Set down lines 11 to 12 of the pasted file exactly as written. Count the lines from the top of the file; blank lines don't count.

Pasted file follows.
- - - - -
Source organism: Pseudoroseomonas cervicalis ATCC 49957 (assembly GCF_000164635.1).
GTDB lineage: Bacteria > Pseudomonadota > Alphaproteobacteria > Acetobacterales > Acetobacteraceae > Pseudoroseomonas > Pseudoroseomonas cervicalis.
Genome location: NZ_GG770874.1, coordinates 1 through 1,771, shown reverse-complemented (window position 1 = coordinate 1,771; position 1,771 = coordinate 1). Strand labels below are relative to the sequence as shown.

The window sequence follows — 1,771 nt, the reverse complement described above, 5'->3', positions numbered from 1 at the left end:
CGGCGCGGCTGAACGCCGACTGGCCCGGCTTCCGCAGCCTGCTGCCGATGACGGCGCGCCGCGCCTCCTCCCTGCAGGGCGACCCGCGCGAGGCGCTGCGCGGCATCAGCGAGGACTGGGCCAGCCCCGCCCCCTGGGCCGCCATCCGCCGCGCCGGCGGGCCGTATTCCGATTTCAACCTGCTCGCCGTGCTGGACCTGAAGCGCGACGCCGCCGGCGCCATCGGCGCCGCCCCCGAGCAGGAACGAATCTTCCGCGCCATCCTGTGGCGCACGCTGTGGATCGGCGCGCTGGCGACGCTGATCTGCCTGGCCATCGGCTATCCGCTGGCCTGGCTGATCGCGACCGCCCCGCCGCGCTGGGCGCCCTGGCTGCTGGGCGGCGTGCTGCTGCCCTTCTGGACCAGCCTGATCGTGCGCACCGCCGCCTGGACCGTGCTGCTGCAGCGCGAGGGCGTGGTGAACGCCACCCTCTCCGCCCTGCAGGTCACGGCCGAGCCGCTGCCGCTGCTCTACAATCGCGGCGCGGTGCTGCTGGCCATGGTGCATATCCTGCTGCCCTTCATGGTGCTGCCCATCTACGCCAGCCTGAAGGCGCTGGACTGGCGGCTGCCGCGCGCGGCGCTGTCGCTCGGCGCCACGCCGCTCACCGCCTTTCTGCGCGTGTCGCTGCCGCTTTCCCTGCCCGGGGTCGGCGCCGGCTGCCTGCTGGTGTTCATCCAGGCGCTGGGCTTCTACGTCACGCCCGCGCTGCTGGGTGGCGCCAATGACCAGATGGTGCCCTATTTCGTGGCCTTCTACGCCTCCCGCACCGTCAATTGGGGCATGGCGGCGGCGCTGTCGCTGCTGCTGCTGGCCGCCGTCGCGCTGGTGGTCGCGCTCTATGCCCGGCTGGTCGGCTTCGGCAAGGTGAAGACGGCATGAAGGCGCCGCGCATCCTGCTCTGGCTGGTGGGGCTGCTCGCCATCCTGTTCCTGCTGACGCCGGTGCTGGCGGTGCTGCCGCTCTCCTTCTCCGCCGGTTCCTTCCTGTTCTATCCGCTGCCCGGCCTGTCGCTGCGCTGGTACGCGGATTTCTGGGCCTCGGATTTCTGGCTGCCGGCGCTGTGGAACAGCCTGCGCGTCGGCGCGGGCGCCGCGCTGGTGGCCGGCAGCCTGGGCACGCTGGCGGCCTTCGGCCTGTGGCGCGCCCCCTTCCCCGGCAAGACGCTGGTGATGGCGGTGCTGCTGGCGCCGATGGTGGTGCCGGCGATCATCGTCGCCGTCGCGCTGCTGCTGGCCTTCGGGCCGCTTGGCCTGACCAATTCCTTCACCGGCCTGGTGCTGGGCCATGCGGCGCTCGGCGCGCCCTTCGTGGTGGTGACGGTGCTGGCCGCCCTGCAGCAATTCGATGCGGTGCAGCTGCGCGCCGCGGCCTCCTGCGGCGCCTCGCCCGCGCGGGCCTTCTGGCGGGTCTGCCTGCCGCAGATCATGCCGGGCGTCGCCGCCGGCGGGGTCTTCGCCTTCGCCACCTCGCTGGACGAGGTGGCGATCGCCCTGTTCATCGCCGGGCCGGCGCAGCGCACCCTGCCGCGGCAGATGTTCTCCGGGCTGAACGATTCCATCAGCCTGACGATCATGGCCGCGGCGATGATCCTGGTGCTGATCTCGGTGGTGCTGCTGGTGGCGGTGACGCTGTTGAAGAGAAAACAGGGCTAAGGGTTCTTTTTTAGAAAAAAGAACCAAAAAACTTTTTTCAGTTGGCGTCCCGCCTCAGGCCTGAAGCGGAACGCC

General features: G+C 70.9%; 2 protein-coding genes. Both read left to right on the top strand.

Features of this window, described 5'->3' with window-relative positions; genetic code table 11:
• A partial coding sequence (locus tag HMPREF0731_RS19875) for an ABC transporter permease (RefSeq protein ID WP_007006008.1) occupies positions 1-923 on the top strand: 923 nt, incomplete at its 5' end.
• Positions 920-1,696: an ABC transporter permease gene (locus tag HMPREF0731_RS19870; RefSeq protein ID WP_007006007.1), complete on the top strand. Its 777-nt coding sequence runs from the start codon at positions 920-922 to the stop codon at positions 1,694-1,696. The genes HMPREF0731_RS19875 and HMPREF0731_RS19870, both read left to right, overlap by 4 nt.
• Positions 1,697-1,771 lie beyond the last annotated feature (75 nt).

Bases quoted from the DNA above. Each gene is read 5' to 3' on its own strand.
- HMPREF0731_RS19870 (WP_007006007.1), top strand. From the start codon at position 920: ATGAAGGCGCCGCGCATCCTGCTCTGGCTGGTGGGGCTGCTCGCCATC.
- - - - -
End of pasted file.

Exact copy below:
Bases quoted from the DNA above. Each gene is read 5' to 3' on its own strand.
- HMPREF0731_RS19870 (WP_007006007.1), top strand. From the start codon at position 920: ATGAAGGCGCCGCGCATCCTGCTCTGGCTGGTGGGGCTGCTCGCCATC.